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"Trusting God Together"
2 Corinthians 1:8-11

Wednesday AM Bible Study
May 14, 2008

In the last passage (vv. 3-7), Paul shared with his beloved brothers and sisters in Corinth his conviction that the sufferings he had undergone—and the comfort he received from God in them—were not just for himself. They were also meant for their benefit and blessing as well.

Now, in this morning's passage, Paul carries that idea further. He shows that the result of the sharing of both the suffering and the comfort from Christ is that he and his brothers and sisters would grow to trust and praise God together.

I. PAUL'S BURDEN (v. 8).

A. Paul was careful to share the story of his trials with his brethren. Note that he didn't want them to be ignorant of such things. He didn't keep things to himself—as so many today seem to do. He didn't see it as a "virtue" to suffer in quiet solitude. Because of the truths he articulated in verses 3-7, he felt the duty to make sure that his trials were known by his brethren. He wasn't afraid to be vulnerable and share even his times of weakness; because these highlighted the strength of Christ at work in him (2 Corinthians 4:7ff; 12:9ff).

B. The exact nature of this "trouble" (singular; literally "pressure") isn't told to us. It may have been related to the events of Acts 19:21-41; although it isn't specifically said that Paul suffered physically in them. It may be that what burdened him was the very real threat of violence to his person; and 1 Corinthians 15:32 may be a key to understanding this trial. Along with the trying circumstances, it may also be that he suffered the additional burden of his concern for the Corinthians (2:12-13). This trial was apparently so severe, that Paul (and apparently even some of his co-workers) "despaired" above and beyond their own ability—and "even of life".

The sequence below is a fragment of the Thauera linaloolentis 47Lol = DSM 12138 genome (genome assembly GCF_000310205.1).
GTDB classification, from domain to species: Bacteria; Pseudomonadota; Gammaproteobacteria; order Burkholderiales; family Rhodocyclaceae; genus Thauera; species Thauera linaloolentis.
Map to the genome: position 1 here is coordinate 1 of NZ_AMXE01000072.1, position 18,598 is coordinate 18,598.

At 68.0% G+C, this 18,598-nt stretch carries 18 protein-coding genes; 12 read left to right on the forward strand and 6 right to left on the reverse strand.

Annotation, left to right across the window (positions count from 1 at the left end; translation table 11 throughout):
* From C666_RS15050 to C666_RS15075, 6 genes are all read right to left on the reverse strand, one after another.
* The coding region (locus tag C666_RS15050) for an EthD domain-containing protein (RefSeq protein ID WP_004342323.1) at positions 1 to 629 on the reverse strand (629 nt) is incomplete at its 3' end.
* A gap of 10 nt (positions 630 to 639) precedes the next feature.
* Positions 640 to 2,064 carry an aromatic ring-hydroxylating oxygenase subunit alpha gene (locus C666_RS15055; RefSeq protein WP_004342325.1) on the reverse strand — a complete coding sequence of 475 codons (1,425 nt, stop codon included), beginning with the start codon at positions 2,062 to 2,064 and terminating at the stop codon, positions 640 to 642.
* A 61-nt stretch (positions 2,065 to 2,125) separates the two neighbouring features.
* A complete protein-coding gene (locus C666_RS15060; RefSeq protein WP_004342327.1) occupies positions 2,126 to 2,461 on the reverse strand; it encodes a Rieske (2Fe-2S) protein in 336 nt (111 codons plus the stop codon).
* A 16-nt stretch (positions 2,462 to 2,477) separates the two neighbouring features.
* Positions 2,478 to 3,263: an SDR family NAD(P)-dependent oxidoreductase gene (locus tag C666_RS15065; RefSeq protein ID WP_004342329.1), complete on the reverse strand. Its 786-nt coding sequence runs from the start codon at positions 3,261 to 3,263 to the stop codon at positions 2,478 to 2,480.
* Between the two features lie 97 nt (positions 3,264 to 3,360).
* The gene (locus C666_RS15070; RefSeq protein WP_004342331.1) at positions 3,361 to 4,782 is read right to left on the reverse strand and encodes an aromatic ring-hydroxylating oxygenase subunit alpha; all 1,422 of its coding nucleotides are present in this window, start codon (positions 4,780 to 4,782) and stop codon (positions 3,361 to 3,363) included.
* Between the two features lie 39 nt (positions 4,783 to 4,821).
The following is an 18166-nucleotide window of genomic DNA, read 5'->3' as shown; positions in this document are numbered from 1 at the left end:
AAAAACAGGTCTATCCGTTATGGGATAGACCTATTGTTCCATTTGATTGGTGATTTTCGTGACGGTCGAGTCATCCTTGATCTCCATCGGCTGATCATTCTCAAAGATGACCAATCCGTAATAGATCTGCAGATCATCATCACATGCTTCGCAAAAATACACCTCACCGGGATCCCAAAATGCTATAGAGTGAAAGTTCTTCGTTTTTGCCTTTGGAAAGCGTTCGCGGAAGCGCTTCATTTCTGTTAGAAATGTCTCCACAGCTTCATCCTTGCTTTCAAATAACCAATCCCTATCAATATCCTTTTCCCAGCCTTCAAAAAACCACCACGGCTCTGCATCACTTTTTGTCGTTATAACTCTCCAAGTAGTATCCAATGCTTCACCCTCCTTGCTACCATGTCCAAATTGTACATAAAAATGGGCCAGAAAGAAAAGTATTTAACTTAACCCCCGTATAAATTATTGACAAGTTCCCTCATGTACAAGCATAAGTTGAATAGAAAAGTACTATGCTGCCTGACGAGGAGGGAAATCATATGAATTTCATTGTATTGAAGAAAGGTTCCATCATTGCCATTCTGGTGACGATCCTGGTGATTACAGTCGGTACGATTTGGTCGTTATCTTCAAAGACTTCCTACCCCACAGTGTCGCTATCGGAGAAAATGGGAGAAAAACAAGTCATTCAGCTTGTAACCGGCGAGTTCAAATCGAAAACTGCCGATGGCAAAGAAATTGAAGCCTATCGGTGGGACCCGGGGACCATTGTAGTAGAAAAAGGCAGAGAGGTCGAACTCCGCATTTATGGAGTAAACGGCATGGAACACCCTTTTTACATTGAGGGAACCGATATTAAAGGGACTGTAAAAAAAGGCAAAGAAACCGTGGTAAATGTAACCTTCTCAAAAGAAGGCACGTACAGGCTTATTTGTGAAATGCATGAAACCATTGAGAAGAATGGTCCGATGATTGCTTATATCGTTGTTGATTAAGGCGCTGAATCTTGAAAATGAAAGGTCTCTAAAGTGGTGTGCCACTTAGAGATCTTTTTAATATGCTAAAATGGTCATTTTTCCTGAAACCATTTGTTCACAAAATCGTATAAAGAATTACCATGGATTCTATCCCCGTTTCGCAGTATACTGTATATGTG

II. PAUL'S TRUST (vv. 9-10).

A. Paul and his co-workers had the "sentence" (literally, the "answer") of death in themselves. They had yielded themselves to God to the point of considering themselves as good as dead in the flesh. But this was not in an attitude of apathy. It was an attitude of acceptance of the very real possibility of death, so that they could cease trusting in themselves and place all their trust instead on the One who raises the dead. A very vivid example of Paul's attitude in this respect may be found in Philippians 1:19-26—words he wrote while in prison, awaiting possible execution.

B. Having been weaned of every fleshly trust, and being thrown completely in trust upon the God who raises the dead, Paul found freedom. He knew that this mighty God had delivered him in the past, is delivering him in the present, and will deliver him in the future. In a greater sense, we have here a picture of past "salvation" (justification), present "salvation" (sanctification), and future "salvation" (glorification). Anything that God gives us that causes us to take our trust off of ourselves, and place it exclusively on Him, is a great gift!

III. PAUL'S HELP (v. 11).

A. Paul did not view himself as being alone in this trust. He saw his own deep need for his brothers and sisters—who were to "join in helping" him in this hope through their prayers. Thus, he wasn't hesitant to share his burden with them—or the stories of God's rescue.

B. The result that Paul looked to was that, along with his brothers and sisters in Christ, he and his co-workers could give thanks to God for the "gift" (which could be the actual rescue itself, or it could be the endurance in the midst of the trial) through many "faces" turned upward in praise to God (see also 2 Corinthians 9:12-14).

* * * * * * * * * *

We live in a day and age that puts far too high a value on 'rugged individualism'—an attitude that, sadly, is advanced in our day by a culture that facilitates isolation. We were not meant by God, however, to go-it on our own. We are made by Christ into a "body"; and we need the other members of that body in order to live the life God would have us live in Christ.

May God enable us, increasingly, to function as the body is truly designed to function; so that we, "speaking the truth in love, may grow up in all things into Him who is the head—Christ— from whom the whole body, joined and knit together by what every joint supplies, according to the effective working by which every part does its share, causes growth of the body for the edifying of itself in love" (Ephesians 4:15-16).

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